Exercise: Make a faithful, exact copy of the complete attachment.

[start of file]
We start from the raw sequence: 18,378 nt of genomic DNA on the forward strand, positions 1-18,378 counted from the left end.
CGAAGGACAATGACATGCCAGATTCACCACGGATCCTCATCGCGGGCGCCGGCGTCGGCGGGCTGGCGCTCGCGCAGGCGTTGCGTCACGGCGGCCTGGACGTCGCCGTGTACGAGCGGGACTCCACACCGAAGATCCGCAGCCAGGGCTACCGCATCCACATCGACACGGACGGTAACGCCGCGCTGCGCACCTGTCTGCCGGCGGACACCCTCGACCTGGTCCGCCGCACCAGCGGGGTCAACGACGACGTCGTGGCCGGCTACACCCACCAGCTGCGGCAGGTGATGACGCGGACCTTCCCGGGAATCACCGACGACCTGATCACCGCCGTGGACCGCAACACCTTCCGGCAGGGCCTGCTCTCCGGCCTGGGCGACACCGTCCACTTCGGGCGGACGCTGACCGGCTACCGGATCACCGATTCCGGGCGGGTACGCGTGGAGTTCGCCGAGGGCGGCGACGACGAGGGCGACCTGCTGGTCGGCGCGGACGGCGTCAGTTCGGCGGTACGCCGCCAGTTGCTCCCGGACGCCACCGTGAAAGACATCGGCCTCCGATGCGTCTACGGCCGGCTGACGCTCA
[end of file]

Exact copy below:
We start from the raw sequence: 18,378 nt of genomic DNA on the forward strand, positions 1-18,378 counted from the left end.
CGAAGGACAATGACATGCCAGATTCACCACGGATCCTCATCGCGGGCGCCGGCGTCGGCGGGCTGGCGCTCGCGCAGGCGTTGCGTCACGGCGGCCTGGACGTCGCCGTGTACGAGCGGGACTCCACACCGAAGATCCGCAGCCAGGGCTACCGCATCCACATCGACACGGACGGTAACGCCGCGCTGCGCACCTGTCTGCCGGCGGACACCCTCGACCTGGTCCGCCGCACCAGCGGGGTCAACGACGACGTCGTGGCCGGCTACACCCACCAGCTGCGGCAGGTGATGACGCGGACCTTCCCGGGAATCACCGACGACCTGATCACCGCCGTGGACCGCAACACCTTCCGGCAGGGCCTGCTCTCCGGCCTGGGCGACACCGTCCACTTCGGGCGGACGCTGACCGGCTACCGGATCACCGATTCCGGGCGGGTACGCGTGGAGTTCGCCGAGGGCGGCGACGACGAGGGCGACCTGCTGGTCGGCGCGGACGGCGTCAGTTCGGCGGTACGCCGCCAGTTGCTCCCGGACGCCACCGTGAAAGACATCGGCCTCCGATGCGTCTACGGCCGGCTGACGCTCA